ENVIRONMENTSIMILARITY

This is part of the crystallization module | |

It is only available if you configure PLUMED with ./configure –enable-modules=crystallization . Furthermore, this feature is still being developed so take care when using it and report any problems on the mailing list. |

Measure how similar the environment around atoms is to that found in some reference crystal structure.

This CV was introduced in this article [102]. The starting point for the definition of the CV is the local atomic density around an atom. We consider an environment \(\chi\) around this atom and we define the density by

\[ \rho_{\chi}(\mathbf{r})=\sum\limits_{i\in\chi} \exp\left(- \frac{|\mathbf{r}_i-\mathbf{r}|^2} {2\sigma^2} \right), \]

where \(i\) runs over the neighbors in the environment \(\chi\), \(\sigma\) is a broadening parameter, and \(\mathbf{r}_i\) are the coordinates of the neighbors relative to the central atom. We now define a reference environment or template \(\chi_0\) that contains \(n\) reference positions \(\{\mathbf{r}^0_1,...,\mathbf{r}^0_n\}\) that describe, for instance, the nearest neighbors in a given lattice. \(\sigma\) is set using the SIGMA keyword and \(\chi_0\) is chosen with the CRYSTAL_STRUCTURE keyword. If only the SPECIES keyword is given then the atoms defined there will be the central and neighboring atoms. If instead the SPECIESA and SPECIESB keywords are given then SPECIESA determines the central atoms and SPECIESB the neighbors.

The environments \(\chi\) and \(\chi_0\) are compared using the kernel,

\[ k_{\chi_0}(\chi)= \int d\mathbf{r} \rho_{\chi}(\mathbf{r}) \rho_{\chi_0}(\mathbf{r}) . \]

Combining the two equations above and performing the integration analytically we obtain,

\[ k_{\chi_0}(\chi)= \sum\limits_{i\in\chi} \sum\limits_{j\in\chi_0} \pi^{3/2} \sigma^3 \exp\left(- \frac{|\mathbf{r}_i-\mathbf{r}^0_j|^2} {4\sigma^2} \right). \]

The kernel is finally normalized,

\[ \tilde{k}_{\chi_0}(\chi) = \frac{1}{n} \sum\limits_{i\in\chi} \sum\limits_{j\in\chi_0} \exp\left( - \frac{|\mathbf{r}_i-\mathbf{r}^0_j|^2} {4\sigma^2} \right), \]

such that \(\tilde{k}_{\chi_0}(\chi_0) = 1\). The above kernel is computed for each atom in the SPECIES or SPECIESA keywords. This quantity is a multicolvar so you can compute it for multiple atoms using a single PLUMED action and then compute the average value for the atoms in your system, the number of atoms that have an \(\tilde{k}_{\chi_0}\) value that is more that some target and so on.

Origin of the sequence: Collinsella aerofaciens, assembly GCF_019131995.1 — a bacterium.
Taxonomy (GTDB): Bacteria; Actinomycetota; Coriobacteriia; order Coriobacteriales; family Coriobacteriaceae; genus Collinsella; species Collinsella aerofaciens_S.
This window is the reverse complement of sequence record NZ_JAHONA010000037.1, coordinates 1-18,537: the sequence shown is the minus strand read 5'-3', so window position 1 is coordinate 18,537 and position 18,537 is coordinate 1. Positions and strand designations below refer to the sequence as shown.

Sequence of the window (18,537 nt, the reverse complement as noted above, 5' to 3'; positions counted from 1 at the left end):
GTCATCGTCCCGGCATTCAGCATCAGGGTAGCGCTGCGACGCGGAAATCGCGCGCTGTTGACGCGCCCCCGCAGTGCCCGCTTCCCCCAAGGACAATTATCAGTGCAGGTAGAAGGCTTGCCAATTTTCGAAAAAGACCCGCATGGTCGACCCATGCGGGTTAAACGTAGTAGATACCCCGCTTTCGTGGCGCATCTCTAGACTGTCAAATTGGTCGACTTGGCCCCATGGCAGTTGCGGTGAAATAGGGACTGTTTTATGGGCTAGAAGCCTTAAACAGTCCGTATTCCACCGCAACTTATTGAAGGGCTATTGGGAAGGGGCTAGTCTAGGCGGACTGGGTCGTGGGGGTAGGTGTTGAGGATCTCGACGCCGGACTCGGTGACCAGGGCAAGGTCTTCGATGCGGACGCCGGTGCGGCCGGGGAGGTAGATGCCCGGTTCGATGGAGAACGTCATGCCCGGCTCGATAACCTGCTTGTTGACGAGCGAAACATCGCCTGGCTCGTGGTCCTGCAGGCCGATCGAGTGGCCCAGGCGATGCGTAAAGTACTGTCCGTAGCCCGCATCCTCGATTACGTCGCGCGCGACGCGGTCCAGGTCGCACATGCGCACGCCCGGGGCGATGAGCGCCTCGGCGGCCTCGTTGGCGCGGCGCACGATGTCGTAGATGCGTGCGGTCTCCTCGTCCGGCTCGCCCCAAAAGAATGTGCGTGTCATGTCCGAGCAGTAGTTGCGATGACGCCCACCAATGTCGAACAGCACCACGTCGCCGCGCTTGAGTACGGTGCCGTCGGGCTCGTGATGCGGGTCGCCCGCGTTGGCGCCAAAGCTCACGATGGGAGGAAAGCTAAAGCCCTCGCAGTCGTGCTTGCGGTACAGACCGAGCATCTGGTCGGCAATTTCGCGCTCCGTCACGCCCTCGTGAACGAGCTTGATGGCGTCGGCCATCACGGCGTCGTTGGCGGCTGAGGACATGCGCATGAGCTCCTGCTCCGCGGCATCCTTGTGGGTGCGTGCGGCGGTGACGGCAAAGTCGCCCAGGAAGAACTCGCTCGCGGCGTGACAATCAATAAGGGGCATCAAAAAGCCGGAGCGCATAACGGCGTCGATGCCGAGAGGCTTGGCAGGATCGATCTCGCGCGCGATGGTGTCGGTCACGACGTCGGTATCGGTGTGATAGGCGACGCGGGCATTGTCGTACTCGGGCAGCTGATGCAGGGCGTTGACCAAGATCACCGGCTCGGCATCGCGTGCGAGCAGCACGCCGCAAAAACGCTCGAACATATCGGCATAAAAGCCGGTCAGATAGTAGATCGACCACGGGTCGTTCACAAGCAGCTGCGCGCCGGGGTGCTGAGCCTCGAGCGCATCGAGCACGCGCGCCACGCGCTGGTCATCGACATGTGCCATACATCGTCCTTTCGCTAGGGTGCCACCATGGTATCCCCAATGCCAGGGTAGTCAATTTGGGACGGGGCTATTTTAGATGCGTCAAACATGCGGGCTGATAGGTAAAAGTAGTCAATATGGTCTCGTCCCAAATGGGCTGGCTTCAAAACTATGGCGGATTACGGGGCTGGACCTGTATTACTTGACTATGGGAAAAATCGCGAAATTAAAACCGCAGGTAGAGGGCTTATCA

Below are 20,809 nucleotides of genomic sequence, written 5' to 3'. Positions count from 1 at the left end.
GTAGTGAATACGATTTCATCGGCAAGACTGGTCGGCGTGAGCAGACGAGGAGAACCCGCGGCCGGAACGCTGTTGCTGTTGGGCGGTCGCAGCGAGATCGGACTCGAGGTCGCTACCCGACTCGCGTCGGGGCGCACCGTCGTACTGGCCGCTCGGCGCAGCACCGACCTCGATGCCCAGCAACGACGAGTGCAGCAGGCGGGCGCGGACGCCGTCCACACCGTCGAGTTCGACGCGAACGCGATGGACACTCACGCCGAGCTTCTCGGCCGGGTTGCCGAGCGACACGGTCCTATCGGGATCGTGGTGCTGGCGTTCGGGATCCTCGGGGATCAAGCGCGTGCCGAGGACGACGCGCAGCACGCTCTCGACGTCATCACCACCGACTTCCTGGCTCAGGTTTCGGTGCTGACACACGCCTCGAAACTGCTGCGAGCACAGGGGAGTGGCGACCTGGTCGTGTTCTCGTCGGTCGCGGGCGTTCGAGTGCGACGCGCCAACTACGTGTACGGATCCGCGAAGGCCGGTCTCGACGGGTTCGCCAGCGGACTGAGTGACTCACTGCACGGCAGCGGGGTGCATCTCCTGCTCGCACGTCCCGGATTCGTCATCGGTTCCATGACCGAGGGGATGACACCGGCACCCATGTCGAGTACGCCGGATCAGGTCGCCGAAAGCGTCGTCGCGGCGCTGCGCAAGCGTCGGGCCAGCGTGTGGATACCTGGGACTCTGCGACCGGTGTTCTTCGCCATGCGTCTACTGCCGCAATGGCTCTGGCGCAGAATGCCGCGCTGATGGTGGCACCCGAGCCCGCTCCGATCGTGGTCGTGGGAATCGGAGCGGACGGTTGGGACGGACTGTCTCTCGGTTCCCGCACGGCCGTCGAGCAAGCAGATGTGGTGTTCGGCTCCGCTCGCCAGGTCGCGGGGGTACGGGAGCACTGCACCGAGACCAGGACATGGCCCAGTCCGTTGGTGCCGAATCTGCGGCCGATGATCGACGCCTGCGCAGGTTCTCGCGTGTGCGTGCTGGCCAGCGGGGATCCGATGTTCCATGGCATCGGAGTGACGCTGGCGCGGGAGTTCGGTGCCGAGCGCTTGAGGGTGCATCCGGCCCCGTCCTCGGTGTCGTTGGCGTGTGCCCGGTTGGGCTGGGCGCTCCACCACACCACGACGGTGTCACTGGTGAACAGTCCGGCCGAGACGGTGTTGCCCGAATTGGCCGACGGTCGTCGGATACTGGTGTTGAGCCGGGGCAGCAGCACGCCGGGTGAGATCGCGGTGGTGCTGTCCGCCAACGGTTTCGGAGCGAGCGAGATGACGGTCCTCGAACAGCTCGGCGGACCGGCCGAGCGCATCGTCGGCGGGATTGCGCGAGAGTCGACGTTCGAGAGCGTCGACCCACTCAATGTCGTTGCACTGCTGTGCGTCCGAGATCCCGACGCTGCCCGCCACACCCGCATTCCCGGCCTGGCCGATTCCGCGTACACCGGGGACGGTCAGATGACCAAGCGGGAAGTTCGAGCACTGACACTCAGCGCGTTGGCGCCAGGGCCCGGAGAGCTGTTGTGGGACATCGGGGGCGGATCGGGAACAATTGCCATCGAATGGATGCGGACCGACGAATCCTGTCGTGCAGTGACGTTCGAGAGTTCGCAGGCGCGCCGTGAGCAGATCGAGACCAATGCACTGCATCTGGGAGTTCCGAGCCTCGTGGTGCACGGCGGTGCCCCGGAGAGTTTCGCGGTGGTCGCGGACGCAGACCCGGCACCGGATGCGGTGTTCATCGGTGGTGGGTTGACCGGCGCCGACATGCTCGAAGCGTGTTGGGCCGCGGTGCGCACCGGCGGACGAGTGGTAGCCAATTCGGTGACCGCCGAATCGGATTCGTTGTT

The kernel can be generalized to crystal structures described as a lattice with a basis of more than one atom. In this case there is more than one type of environment. We consider the case of \(M\) environments \(X = \chi_1,\chi_2,...,\chi_M\) and we define the kernel through a best match strategy:

\[ \tilde{k}_X(\chi)= \frac{1}{\lambda} \log \left ( \sum\limits_{l=1}^{M}\exp \left (\lambda \: \tilde{k}_{\chi_l}(\chi) \right ) \right ). \]

For a large enough \(\lambda\) this expression will select the largest \(\tilde{k}_{\chi_l}(\chi)\) with \(\chi_l \in X\). This approach can be used, for instance, to target the hexagonal closed packed (HCP keyword) or the diamond structure (DIAMOND keyword).

The CRYSTAL_STRUCTURE keyword can take the values SC (simple cubic), BCC (body centered cubic), FCC (face centered cubic), HCP (hexagonal closed pack), DIAMOND (cubic diamond), and CUSTOM (user defined). All options follow the same conventions as in the lattice command of LAMMPS. If a CRYSTAL_STRUCTURE other than CUSTOM is used, then the lattice constants have to be specified using the keyword LATTICE_CONSTANTS. One value has to be specified for SC, BCC, FCC, and DIAMOND and two values have to be set for HCP (a and c lattice constants in that order).

If the CUSTOM option is used then the reference environments have to be specified by the user. The reference environments are specified in pdb files containing the distance vectors from the central atom to the neighbors. Make sure your PDB file is correctly formatted as explained in this page If only one reference environment is specified then the filename should be given as argument of the keyword REFERENCE. If instead several reference environments are given, then they have to be provided in separate pdb files and given as arguments of the keywords REFERENCE_1, REFERENCE_2, etc. If you have a reference crystal structure configuration you can use the Environment Finder app to determine the reference environments that you should use.